For many years conventional devices have provided a system for watering plants retained in flower pots during periods when persons are not available to water the plants on a prescribed schedule. This takes place particularly when the persons who normally water the plants are on vacation. Many devices have been provided toward this end. However, none of the prior art devices have provided an inexpensive system for automatically watering a plant contained in a pot, which system is highly decorative and which can be used to support the flower pot.


It is an object of the present invention to provide a device for supporting a plant contained in a pot.

It is an additional object of the invention to provide such a support which is adapted to contain a reservoir of water, and which has means for automatically conveying water from the reservoir into the soil of the plant contained in the flower pot.

These and other objects, advantages and functions of the invention will be apparent upon reference to the specification and to the attached drawings illustrating preferred embodiments of the invention, in which like parts are identified by like reference symbols in each of the views.

According to the invention, a plant supporting and watering device is provided comprising a stand containing a water reservoir and means for mounting a potted plant thereon. Wick means is provided for drawing water from the reservoir into the soil contained in the pot. The amount of water which is brought into the pot is controlled so that the plant does not become over-watered.


FIG. 1 is an elevational view, partly in cross-section illustrating the device of the invention supporting a pot containing a plant having roots embedded in the soil contained therein.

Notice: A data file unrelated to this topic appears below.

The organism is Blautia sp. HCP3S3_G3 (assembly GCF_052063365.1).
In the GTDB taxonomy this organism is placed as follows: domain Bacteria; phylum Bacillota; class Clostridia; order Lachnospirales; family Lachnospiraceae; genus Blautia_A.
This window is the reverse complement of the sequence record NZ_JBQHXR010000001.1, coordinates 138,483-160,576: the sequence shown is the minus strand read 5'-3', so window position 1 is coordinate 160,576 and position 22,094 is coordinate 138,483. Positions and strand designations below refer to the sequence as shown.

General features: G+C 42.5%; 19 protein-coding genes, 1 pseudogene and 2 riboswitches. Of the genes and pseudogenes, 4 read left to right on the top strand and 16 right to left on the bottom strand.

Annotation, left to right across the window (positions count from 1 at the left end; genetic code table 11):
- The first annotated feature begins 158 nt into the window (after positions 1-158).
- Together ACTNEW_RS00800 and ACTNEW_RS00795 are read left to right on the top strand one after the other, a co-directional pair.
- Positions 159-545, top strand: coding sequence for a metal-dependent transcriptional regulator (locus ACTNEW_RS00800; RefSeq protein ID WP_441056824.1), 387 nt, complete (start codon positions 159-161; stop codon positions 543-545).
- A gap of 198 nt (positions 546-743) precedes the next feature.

FIG. 2 is a perspective view of the supporting lid of the device, and

FIG. 3 is a perspective view of a water reservoir adapted to receive the supporting lid shown in FIG. 2.


Referring to FIGS. 1, 2 and 3, a potted plant supporting and watering device according to the invention is shown comprising a water reservoir stand 10 supporting a flower pot 11 containing a plant 12, and having soil 13 disposed therein in which roots 14 of the plant 12 are embedded. The water reservoir stand 10 comprises a container 15 adapted to contain water, having a cover 16 in the form of a disc 17 having ribs 18 radially mounted thereon. A tube 21 is mounted at the bottom of the disc 17 at an opening 19 provided in the center of the disc, and extends to the bottom of the water reservoir to hold down wicks which extend to the bottom of the reservoir. Slots 22 are provided at the lower lip of the tube 21 to permit the wicks to pass under the tube.

Referring particularly to FIG. 3, the container 15 is shown in detail and comprises an outer wall 26 and bottom 27. Gusset-shaped ribs 23 provide reinforcement between the outer wall 26 and the bottom 27. A flanged rim 24 is provided at the upper lip of the outer wall 26 and a shoulder 25 is provided on the flanged rim 24 cooperating therewith for supporting and retaining the disc 17.